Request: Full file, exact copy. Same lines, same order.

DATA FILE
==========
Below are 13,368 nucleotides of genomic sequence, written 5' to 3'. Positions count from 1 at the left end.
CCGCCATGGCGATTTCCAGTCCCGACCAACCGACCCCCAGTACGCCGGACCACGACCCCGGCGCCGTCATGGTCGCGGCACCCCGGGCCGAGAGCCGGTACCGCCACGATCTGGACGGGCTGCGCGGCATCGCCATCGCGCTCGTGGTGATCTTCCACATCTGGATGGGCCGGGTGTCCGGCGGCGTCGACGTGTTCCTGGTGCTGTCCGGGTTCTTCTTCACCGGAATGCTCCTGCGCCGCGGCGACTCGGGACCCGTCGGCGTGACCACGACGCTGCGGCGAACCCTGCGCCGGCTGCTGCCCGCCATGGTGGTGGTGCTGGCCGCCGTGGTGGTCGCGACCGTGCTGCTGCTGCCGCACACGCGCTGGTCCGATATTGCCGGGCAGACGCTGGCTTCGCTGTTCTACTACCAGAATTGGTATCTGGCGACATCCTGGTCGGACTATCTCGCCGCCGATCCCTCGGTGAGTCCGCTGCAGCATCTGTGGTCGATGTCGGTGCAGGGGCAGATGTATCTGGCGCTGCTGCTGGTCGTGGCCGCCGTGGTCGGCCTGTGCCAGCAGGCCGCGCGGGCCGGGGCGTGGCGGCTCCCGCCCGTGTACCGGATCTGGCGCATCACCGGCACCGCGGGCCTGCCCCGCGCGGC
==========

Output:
Below are 13,368 nucleotides of genomic sequence, written 5' to 3'. Positions count from 1 at the left end.
CCGCCATGGCGATTTCCAGTCCCGACCAACCGACCCCCAGTACGCCGGACCACGACCCCGGCGCCGTCATGGTCGCGGCACCCCGGGCCGAGAGCCGGTACCGCCACGATCTGGACGGGCTGCGCGGCATCGCCATCGCGCTCGTGGTGATCTTCCACATCTGGATGGGCCGGGTGTCCGGCGGCGTCGACGTGTTCCTGGTGCTGTCCGGGTTCTTCTTCACCGGAATGCTCCTGCGCCGCGGCGACTCGGGACCCGTCGGCGTGACCACGACGCTGCGGCGAACCCTGCGCCGGCTGCTGCCCGCCATGGTGGTGGTGCTGGCCGCCGTGGTGGTCGCGACCGTGCTGCTGCTGCCGCACACGCGCTGGTCCGATATTGCCGGGCAGACGCTGGCTTCGCTGTTCTACTACCAGAATTGGTATCTGGCGACATCCTGGTCGGACTATCTCGCCGCCGATCCCTCGGTGAGTCCGCTGCAGCATCTGTGGTCGATGTCGGTGCAGGGGCAGATGTATCTGGCGCTGCTGCTGGTCGTGGCCGCCGTGGTCGGCCTGTGCCAGCAGGCCGCGCGGGCCGGGGCGTGGCGGCTCCCGCCCGTGTACCGGATCTGGCGCATCACCGGCACCGCGGGCCTGCCCCGCGCGGC